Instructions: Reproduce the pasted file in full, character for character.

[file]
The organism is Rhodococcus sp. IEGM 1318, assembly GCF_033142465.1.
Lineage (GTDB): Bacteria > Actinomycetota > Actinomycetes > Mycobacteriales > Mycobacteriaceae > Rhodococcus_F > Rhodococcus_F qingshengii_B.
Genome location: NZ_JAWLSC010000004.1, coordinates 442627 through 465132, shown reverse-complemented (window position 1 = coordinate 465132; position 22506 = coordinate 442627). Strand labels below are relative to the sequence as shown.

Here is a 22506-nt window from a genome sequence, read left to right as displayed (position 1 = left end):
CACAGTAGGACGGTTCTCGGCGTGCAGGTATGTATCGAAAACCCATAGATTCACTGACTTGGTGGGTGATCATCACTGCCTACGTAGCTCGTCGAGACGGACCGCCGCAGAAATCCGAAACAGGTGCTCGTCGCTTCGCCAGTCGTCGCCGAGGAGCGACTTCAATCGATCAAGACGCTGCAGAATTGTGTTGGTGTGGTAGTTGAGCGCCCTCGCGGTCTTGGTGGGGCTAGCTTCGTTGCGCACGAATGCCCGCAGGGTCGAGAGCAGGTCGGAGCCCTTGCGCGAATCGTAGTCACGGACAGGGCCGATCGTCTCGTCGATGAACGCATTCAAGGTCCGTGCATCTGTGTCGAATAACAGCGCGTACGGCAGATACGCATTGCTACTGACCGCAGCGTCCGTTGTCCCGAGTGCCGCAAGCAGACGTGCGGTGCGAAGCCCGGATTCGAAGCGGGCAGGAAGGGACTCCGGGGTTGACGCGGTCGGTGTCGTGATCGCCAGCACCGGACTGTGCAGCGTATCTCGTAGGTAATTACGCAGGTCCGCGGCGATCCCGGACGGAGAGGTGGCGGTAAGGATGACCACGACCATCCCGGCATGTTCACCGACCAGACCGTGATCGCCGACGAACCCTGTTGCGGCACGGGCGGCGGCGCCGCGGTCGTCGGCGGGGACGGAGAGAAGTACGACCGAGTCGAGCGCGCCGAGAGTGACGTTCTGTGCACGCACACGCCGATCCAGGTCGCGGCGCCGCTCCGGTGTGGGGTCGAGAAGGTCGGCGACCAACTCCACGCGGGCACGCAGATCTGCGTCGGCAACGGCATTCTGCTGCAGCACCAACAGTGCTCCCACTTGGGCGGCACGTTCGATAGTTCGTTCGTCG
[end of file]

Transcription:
The organism is Rhodococcus sp. IEGM 1318, assembly GCF_033142465.1.
Lineage (GTDB): Bacteria > Actinomycetota > Actinomycetes > Mycobacteriales > Mycobacteriaceae > Rhodococcus_F > Rhodococcus_F qingshengii_B.
Genome location: NZ_JAWLSC010000004.1, coordinates 442627 through 465132, shown reverse-complemented (window position 1 = coordinate 465132; position 22506 = coordinate 442627). Strand labels below are relative to the sequence as shown.

Here is a 22506-nt window from a genome sequence, read left to right as displayed (position 1 = left end):
CACAGTAGGACGGTTCTCGGCGTGCAGGTATGTATCGAAAACCCATAGATTCACTGACTTGGTGGGTGATCATCACTGCCTACGTAGCTCGTCGAGACGGACCGCCGCAGAAATCCGAAACAGGTGCTCGTCGCTTCGCCAGTCGTCGCCGAGGAGCGACTTCAATCGATCAAGACGCTGCAGAATTGTGTTGGTGTGGTAGTTGAGCGCCCTCGCGGTCTTGGTGGGGCTAGCTTCGTTGCGCACGAATGCCCGCAGGGTCGAGAGCAGGTCGGAGCCCTTGCGCGAATCGTAGTCACGGACAGGGCCGATCGTCTCGTCGATGAACGCATTCAAGGTCCGTGCATCTGTGTCGAATAACAGCGCGTACGGCAGATACGCATTGCTACTGACCGCAGCGTCCGTTGTCCCGAGTGCCGCAAGCAGACGTGCGGTGCGAAGCCCGGATTCGAAGCGGGCAGGAAGGGACTCCGGGGTTGACGCGGTCGGTGTCGTGATCGCCAGCACCGGACTGTGCAGCGTATCTCGTAGGTAATTACGCAGGTCCGCGGCGATCCCGGACGGAGAGGTGGCGGTAAGGATGACCACGACCATCCCGGCATGTTCACCGACCAGACCGTGATCGCCGACGAACCCTGTTGCGGCACGGGCGGCGGCGCCGCGGTCGTCGGCGGGGACGGAGAGAAGTACGACCGAGTCGAGCGCGCCGAGAGTGACGTTCTGTGCACGCACACGCCGATCCAGGTCGCGGCGCCGCTCCGGTGTGGGGTCGAGAAGGTCGGCGACCAACTCCACGCGGGCACGCAGATCTGCGTCGGCAACGGCATTCTGCTGCAGCACCAACAGTGCTCCCACTTGGGCGGCACGTTCGATAGTTCGTTCGTCG